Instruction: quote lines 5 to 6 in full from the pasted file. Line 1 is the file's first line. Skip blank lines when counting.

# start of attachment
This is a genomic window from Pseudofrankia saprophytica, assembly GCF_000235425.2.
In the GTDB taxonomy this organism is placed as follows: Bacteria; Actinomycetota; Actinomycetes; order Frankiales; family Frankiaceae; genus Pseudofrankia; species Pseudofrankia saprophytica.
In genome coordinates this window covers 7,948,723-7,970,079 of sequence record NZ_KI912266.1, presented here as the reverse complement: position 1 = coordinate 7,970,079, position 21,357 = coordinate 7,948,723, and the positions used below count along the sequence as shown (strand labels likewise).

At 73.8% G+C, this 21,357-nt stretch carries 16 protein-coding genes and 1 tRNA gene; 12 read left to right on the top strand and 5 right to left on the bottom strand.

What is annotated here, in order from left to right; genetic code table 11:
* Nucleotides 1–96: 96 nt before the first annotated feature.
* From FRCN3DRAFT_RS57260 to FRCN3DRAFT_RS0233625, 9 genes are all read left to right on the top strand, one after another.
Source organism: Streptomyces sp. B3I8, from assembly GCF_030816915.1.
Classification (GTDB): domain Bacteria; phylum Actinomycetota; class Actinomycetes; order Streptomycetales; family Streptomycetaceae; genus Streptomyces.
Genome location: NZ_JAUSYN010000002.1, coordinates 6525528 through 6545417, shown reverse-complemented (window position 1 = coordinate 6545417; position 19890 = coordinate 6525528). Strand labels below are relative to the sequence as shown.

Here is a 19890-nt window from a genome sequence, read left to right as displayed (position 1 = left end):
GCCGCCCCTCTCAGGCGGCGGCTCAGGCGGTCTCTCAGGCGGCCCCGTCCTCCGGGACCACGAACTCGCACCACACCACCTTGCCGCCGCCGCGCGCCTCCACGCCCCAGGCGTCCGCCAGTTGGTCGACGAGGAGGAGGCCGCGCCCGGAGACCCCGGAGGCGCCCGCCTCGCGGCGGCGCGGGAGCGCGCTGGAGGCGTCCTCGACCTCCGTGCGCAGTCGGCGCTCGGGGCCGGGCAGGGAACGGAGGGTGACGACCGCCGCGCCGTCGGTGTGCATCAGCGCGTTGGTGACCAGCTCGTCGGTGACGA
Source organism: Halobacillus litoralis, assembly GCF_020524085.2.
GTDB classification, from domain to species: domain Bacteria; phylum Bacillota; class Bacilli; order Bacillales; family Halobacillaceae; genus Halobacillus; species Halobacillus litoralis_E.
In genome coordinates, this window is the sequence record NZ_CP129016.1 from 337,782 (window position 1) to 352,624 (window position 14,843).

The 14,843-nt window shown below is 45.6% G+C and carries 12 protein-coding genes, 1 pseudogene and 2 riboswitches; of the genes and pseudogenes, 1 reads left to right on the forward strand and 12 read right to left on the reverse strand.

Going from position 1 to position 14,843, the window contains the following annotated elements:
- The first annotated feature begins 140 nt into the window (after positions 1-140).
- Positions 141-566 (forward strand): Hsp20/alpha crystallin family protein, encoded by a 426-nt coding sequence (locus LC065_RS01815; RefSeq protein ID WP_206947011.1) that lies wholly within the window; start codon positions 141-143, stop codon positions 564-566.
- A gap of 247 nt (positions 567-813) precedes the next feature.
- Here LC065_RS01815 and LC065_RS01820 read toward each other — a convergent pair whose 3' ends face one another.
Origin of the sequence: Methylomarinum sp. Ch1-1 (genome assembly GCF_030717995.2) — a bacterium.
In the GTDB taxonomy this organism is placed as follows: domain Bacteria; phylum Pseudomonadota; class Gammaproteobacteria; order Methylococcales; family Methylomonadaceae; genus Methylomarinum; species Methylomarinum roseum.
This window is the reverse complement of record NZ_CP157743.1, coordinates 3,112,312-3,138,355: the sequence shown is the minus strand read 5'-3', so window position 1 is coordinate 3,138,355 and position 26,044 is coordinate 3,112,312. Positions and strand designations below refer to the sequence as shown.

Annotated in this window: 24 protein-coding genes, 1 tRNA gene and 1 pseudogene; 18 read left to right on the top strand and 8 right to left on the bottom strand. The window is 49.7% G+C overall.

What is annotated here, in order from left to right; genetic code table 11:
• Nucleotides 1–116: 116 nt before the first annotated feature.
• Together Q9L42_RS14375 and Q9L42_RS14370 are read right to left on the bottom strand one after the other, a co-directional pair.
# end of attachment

What is annotated here, in order from left to right; genetic code table 11:
* Nucleotides 1–96: 96 nt before the first annotated feature.